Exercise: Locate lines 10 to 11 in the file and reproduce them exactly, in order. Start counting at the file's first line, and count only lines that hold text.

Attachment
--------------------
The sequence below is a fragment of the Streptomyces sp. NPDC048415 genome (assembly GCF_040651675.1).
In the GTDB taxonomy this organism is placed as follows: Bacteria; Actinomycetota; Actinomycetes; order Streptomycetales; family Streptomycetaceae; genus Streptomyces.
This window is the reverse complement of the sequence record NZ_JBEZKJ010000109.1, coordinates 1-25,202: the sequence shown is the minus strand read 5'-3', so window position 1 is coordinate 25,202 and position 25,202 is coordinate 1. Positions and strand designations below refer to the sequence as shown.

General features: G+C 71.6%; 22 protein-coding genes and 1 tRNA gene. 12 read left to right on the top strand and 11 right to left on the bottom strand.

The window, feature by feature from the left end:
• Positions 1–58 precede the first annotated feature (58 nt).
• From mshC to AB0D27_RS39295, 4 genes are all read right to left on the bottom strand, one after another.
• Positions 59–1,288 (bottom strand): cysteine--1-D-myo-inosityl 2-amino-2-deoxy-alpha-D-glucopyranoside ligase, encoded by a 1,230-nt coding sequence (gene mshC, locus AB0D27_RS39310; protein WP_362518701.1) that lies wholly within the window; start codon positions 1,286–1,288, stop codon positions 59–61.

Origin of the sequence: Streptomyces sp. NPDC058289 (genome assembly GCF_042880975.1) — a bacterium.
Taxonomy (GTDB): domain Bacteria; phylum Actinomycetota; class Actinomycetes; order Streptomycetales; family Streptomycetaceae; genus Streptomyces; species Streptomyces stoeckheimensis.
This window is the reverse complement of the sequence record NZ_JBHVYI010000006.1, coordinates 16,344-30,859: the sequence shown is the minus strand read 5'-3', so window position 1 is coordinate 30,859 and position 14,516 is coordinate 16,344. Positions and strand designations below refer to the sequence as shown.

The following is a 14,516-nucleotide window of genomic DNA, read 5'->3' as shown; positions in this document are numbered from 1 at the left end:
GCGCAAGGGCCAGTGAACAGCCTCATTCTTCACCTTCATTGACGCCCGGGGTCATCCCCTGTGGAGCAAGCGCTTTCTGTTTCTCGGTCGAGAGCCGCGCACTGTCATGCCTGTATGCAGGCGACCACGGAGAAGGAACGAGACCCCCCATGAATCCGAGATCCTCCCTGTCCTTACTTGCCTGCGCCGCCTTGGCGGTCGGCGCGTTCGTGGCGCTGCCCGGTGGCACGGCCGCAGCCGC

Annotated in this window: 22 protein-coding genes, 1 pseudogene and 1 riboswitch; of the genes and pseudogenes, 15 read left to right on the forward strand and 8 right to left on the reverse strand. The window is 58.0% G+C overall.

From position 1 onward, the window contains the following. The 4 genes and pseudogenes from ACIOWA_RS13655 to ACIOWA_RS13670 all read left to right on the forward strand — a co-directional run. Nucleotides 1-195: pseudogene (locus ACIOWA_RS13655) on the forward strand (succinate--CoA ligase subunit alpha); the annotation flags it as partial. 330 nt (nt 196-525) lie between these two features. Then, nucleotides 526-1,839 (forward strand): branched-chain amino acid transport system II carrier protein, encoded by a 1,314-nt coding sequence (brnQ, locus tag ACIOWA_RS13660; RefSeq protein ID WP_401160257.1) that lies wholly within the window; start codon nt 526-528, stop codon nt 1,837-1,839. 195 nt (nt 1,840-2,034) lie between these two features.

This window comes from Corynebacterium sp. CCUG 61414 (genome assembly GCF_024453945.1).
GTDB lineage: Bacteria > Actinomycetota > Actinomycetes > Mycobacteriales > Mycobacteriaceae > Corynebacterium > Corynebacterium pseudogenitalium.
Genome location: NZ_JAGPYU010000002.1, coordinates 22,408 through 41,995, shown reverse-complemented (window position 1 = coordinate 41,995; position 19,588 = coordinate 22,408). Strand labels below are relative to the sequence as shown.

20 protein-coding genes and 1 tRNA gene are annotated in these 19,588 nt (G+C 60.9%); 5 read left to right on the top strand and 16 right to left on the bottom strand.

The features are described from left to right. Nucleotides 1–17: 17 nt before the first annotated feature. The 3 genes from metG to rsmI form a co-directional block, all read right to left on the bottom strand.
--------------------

Taxonomy (GTDB): domain Bacteria; phylum Actinomycetota; class Actinomycetes; order Streptomycetales; family Streptomycetaceae; genus Streptomyces; species Streptomyces stoeckheimensis.
This window is the reverse complement of the sequence record NZ_JBHVYI010000006.1, coordinates 16,344-30,859: the sequence shown is the minus strand read 5'-3', so window position 1 is coordinate 30,859 and position 14,516 is coordinate 16,344. Positions and strand designations below refer to the sequence as shown.